The Art of Filmmaking
The art of filmmaking was all about breaking down a story into shots and then cutting the shots down to a fifth of the size of the total length of footage shot in the camera. We used to call it five to one ratio. By 'we' I mean indies. The majors used to do ten to one ratio; they had money to burn ... and they got it back on account of their marketing and clout with exhibitors (cinema chain owners.)
The director used to go out and shoot a movie and bring it in under budget and on schedule, and the editor used to get the 'circled takes' from the shoot and cut them together on an upright Moviola according the script girl's notes -- what the director had called out as 'cut and print!' All the other shots weren't even printed; the editor never saw them. It was called 'director's cut.'
Now you have directors shooting a movie with several cameras at the same time. 'Keep rolling' is the common phrase. Digital costs nothing! The editors get thousands of hours of coverage -- they decide what to use and what to discard! With all that digital imagery and sound, you need many editors, colorization artists, cgi creators, etc. The movie is no longer the 'director's medium'! The editors take a long time to put a movie together -- sometimes years.
The art of filmmaking is lost!
Well, we can still go back to shooting film, you know! And there will be a few people doing that -- less and less every year -- as long as film lasts! It's safe to say that film will not be the dominant medium of the 21st Century. It might be digital ... or some other format!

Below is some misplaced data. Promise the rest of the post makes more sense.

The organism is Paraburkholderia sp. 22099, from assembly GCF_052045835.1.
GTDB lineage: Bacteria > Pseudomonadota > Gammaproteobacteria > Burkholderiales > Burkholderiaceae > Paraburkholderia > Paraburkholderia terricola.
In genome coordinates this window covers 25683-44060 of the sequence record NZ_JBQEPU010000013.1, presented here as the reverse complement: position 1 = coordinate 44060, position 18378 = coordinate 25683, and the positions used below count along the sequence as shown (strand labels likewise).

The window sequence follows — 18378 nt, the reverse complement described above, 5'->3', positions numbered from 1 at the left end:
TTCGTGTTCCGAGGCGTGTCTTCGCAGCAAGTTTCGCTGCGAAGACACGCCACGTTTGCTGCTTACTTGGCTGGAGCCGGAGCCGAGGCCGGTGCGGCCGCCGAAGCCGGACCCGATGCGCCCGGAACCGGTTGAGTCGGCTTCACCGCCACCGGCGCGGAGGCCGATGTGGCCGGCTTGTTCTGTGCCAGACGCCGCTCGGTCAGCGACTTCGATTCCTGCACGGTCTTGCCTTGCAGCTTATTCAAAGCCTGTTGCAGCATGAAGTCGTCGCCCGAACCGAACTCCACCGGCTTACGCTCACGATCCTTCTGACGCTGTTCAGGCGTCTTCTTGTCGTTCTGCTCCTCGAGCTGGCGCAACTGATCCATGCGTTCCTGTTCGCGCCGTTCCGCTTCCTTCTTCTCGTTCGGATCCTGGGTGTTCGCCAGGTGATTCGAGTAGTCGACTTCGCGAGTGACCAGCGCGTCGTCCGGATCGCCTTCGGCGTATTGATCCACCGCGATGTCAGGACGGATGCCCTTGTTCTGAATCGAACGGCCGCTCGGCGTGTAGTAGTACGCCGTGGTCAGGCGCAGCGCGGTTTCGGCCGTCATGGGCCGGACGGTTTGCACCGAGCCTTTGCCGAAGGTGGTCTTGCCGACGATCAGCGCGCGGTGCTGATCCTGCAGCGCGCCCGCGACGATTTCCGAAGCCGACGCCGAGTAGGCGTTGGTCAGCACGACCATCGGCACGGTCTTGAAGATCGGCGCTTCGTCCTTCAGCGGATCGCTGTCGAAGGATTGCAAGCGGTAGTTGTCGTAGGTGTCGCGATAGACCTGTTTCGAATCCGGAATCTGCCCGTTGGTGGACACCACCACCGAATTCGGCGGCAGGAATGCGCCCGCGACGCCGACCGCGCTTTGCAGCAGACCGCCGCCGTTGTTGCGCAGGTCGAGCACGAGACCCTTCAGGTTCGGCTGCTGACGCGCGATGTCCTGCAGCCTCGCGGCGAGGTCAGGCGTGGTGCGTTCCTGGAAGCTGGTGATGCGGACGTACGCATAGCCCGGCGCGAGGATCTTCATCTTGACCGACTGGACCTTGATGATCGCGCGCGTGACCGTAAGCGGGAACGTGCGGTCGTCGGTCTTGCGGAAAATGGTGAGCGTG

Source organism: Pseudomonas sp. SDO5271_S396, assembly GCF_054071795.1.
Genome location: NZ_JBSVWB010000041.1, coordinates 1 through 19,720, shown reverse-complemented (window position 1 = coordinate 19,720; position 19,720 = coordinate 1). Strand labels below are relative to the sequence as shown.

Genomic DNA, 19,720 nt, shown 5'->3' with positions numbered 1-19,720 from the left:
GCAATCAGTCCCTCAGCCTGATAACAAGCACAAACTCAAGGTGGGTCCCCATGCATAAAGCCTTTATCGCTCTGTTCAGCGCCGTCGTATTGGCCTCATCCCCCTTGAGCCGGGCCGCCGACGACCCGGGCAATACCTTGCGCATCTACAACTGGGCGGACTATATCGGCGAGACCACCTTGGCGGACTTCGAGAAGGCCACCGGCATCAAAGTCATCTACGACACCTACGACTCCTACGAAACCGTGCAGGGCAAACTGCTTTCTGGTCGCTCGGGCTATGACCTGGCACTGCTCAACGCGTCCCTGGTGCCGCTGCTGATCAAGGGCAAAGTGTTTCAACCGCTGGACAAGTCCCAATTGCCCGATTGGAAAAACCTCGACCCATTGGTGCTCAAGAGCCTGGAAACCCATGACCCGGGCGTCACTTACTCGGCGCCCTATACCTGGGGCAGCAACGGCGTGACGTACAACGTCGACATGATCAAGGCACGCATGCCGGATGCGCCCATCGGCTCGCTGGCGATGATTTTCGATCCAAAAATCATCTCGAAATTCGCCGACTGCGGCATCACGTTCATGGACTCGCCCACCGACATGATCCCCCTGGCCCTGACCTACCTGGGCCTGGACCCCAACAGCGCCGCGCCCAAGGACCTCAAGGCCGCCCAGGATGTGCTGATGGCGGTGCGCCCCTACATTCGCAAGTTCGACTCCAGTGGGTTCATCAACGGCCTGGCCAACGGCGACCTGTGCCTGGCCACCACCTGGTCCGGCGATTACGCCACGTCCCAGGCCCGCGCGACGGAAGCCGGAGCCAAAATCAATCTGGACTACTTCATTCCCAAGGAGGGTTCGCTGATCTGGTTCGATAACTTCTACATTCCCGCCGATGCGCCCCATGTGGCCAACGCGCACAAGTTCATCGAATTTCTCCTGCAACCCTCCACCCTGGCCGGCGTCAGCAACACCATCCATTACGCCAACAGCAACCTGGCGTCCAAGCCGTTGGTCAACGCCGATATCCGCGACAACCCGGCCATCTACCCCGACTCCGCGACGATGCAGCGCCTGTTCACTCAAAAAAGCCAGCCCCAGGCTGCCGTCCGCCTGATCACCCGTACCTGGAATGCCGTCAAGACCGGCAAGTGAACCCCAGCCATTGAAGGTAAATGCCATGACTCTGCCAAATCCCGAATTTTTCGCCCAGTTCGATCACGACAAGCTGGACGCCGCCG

I think we should be prepared! As filmmakers, we should use the present technologies to their maximum benefit, and preserve the art of filmmaking according to what we have learned in the 20th Century.
So while you're shooting your new digital camera, make sure you only shoot those scenes that you're likely going to use. You might be able to tie a camera to a fly's rear and fly it around the room, but whose POV is that?
Learn to say 'action' and 'cut' with the same discipline as the old directors who worked for the studios. Rehearse and shoot the scenes the way you interpret the screenplay. Use one camera (because you can only have one point of view,) and if you have a scene that cannot be repeated, by all means use more than one camera (two usually are sufficient -- unless you're blowing up the whole world!)
And digital is harder to format because of all the different camera formats. There are no hard standards anymore. The number of pixels are all different -- they call it 'raw image' now. It's raw because it needs to be 'processed'! You thought only film needs to be processed? Wait until you hear how many ways your digital images are going to be processed.
So in order to keep control over the final outcome of your movie, shoot less and less and use your time wisely as director. Know what you're looking for before you roll cameras!
And, oh yes, shoot film while you still can!
Oct. 1, 2014